• Only about five percent of the women in their forties had
grandchildren, but sixty percent of the women in their fifties and
seventy-seven percent of the sixty-year olds had grandchildren.
•
• Among the 168 women who had grandchildren, they spent an
average of 27.5 hours per week taking care of them.
• About a third of the women in their fifties and sixties said that
the amount of time spent in grandchild care had stayed the
same or increased.
Elder Care
• About three in ten of the women spent some time taking care of
elderly family members, most of whom were parents-in-law or
parents, but some of whom were elderly husbands.
• Overall, women in their forties spent more time doing eldercare
than women in their fifties or sixties.
• Of the 111 women who did some elder care, they averaged 11
hours per week.
• The 247 women with living parents-in-law or parents did an
average of 5 hours per week of elder care.
• Time spent taking care of elders increased or stayed the same
for two out of every ten woman surveyed, with this figure
nearing a third for the women in their forties.
A Different Kind of Daughter-in-Law
While Western popular media posits Chinese daughters-in-law as
sweeping in to save their mothers-in-law from housework and
care-giving from about age 50:
• In those few households in which someone else did most of the
housework, it was actually slightly more likely to be a male
household member than another female, usually the woman’s
husband.
• Fewer and fewer daughters-in-law live with their mothers-in-law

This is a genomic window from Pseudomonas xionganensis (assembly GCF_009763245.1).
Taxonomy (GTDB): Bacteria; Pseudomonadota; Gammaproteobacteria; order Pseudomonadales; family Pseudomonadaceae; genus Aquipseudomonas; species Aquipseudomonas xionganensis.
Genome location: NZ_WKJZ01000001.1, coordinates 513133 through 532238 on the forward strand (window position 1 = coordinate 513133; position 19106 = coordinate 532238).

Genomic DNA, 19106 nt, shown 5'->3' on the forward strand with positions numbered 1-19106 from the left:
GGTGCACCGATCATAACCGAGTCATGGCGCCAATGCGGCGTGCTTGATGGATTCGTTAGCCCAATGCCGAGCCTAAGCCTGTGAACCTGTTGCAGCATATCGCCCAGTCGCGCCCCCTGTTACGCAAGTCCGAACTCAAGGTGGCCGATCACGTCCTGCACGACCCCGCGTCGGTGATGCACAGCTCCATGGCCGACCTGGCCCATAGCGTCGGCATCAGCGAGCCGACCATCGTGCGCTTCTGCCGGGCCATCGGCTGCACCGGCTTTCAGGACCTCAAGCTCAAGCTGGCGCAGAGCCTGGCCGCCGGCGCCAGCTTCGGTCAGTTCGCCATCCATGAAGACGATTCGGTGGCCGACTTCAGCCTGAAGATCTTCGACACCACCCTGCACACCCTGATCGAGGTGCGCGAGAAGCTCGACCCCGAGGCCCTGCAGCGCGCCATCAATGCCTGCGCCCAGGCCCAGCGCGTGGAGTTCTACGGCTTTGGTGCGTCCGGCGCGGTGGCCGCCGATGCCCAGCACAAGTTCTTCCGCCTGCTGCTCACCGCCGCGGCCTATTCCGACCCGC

and those who do only do so for a short period of time.
• Increasingly, mothers-in-law are doing housework and childcare
for their daughters-in-law (and in some cases, daughters) into
their seventies or later.
Ma Fengxiang, age 61, urban,
retired garment factory worker
• “In the past, it was the daughter-in-law who served her fatherin-law and mother-in-law. Now it’s reversed. Now the motherin-law takes care of the daughter-in-law. Because the daughter
in law goes out to work. The mother-in-law has time. So the
mother-in-law should cater to her. Now it’s reversed. Now it’s
all like this. It’s all like this. You babysit your grandson. You
serve your son.”
• “In the old society as a daughter-in-law, women suffered once,
and then after Liberation, things were reversed, and they
suffered another time as a mother-in-law. But the kind of
suffering of today’s mothers-in-law is different from the suffering
of daughters-in-law in the past. What mothers-in-law do today
for their daughters-in-law is because they want to do it.”
Ning Guiqin, age 60, rural,
retired schoolteacher
• Since her sons and daughters-in-law all have to work, she does
most of the housework, cooking, sewing, eldercare, and
childcare by herself. In addition to taking care of her five year
old granddaughter and ten year old grandson, she also feeds,
washes, and dresses her husband who is bed-bound due to
severe heart disease and stroke complications.
• “I don’t feel like I’ve gotten old. I’m still capable of everything. I
still don’t want to ask other people to look after us. If someone
else does things for me, then soon I won’t be able to do it
myself any more. As long as I can still do things, I’ll do them. I
don’t need someone else to take care of me. When I do things
now, I still have energy left over when I’m done. I still feel like
doing things.
Women vs. Campaign
• Generation realism vs. Enlightenment idealism
• Gender-sensitive vs. Gender-blind
• Local context vs. Universalism
A Different Kind of
Later-Life Liberation
Envisioned by most,
though not all,
of the women studied
Not This
Primary Notions of
Later Life Romance
• Enjoying being freed from domestic burdens
• Playing, often in local parks
• Traveling, even if only to new parts of Beijing
• Cultivating one’s own health
完
Download

SheaGendHlth_AgingChina112408